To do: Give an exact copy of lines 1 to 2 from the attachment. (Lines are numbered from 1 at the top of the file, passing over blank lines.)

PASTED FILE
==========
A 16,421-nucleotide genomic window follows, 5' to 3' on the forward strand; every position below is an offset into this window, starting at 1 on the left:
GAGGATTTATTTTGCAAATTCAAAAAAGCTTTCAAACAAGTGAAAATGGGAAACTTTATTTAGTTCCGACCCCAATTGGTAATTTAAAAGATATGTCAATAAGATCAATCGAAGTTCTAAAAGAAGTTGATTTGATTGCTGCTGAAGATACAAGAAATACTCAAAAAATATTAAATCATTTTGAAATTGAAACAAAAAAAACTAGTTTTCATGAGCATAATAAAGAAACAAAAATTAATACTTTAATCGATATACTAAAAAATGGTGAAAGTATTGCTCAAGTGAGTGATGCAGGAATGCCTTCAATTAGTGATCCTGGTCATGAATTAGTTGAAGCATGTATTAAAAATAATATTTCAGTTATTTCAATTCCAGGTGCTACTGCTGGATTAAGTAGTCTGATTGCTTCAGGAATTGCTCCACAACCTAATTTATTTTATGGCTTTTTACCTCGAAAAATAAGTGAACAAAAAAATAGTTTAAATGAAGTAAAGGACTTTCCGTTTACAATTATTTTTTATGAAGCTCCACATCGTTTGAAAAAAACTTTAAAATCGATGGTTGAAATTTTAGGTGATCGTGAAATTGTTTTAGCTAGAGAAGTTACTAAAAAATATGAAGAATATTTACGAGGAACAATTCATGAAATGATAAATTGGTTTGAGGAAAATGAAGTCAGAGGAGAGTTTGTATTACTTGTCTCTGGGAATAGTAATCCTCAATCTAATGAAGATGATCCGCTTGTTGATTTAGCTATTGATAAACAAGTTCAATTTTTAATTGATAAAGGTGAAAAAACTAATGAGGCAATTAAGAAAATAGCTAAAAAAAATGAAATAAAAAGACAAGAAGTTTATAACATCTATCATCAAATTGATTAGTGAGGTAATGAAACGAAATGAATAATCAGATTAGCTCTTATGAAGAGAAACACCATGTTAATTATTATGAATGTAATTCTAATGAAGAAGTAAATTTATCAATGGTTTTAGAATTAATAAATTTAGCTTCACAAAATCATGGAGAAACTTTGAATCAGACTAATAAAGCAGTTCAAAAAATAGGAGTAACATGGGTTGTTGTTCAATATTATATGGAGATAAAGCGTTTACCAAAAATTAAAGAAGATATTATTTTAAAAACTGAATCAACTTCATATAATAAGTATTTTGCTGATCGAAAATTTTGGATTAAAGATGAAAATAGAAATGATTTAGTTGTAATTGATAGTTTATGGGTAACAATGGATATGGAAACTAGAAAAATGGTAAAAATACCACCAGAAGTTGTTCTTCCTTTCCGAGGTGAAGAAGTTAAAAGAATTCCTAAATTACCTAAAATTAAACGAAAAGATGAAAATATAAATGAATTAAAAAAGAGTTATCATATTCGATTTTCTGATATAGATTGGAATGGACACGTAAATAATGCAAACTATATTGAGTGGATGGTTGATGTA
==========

A 16,421-nucleotide genomic window follows, 5' to 3' on the forward strand; every position below is an offset into this window, starting at 1 on the left:
GAGGATTTATTTTGCAAATTCAAAAAAGCTTTCAAACAAGTGAAAATGGGAAACTTTATTTAGTTCCGACCCCAATTGGTAATTTAAAAGATATGTCAATAAGATCAATCGAAGTTCTAAAAGAAGTTGATTTGATTGCTGCTGAAGATACAAGAAATACTCAAAAAATATTAAATCATTTTGAAATTGAAACAAAAAAAACTAGTTTTCATGAGCATAATAAAGAAACAAAAATTAATACTTTAATCGATATACTAAAAAATGGTGAAAGTATTGCTCAAGTGAGTGATGCAGGAATGCCTTCAATTAGTGATCCTGGTCATGAATTAGTTGAAGCATGTATTAAAAATAATATTTCAGTTATTTCAATTCCAGGTGCTACTGCTGGATTAAGTAGTCTGATTGCTTCAGGAATTGCTCCACAACCTAATTTATTTTATGGCTTTTTACCTCGAAAAATAAGTGAACAAAAAAATAGTTTAAATGAAGTAAAGGACTTTCCGTTTACAATTATTTTTTATGAAGCTCCACATCGTTTGAAAAAAACTTTAAAATCGATGGTTGAAATTTTAGGTGATCGTGAAATTGTTTTAGCTAGAGAAGTTACTAAAAAATATGAAGAATATTTACGAGGAACAATTCATGAAATGATAAATTGGTTTGAGGAAAATGAAGTCAGAGGAGAGTTTGTATTACTTGTCTCTGGGAATAGTAATCCTCAATCTAATGAAGATGATCCGCTTGTTGATTTAGCTATTGATAAACAAGTTCAATTTTTAATTGATAAAGGTGAAAAAACTAATGAGGCAATTAAGAAAATAGCTAAAAAAAATGAAATAAAAAGACAAGAAGTTTATAACATCTATCATCAAATTGATTAGTGAGGTAATGAAACGAAATGAATAATCAGATTAGCTCTTATGAAGAGAAACACCATGTTAATTATTATGAATGTAATTCTAATGAAGAAGTAAATTTATCAATGGTTTTAGAATTAATAAATTTAGCTTCACAAAATCATGGAGAAACTTTGAATCAGACTAATAAAGCAGTTCAAAAAATAGGAGTAACATGGGTTGTTGTTCAATATTATATGGAGATAAAGCGTTTACCAAAAATTAAAGAAGATATTATTTTAAAAACTGAATCAACTTCATATAATAAGTATTTTGCTGATCGAAAATTTTGGATTAAAGATGAAAATAGAAATGATTTAGTTGTAATTGATAGTTTATGGGTAACAATGGATATGGAAACTAGAAAAATGGTAAAAATACCACCAGAAGTTGTTCTTCCTTTCCGAGGTGAAGAAGTTAAAAGAATTCCTAAATTACCTAAAATTAAACGAAAAGATGAAAATATAAATGAATTAAAAAAGAGTTATCATATTCGATTTTCTGATATAGATTGGAATGGACACGTAAATAATGCAAACTATATTGAGTGGATGGTTGATGTA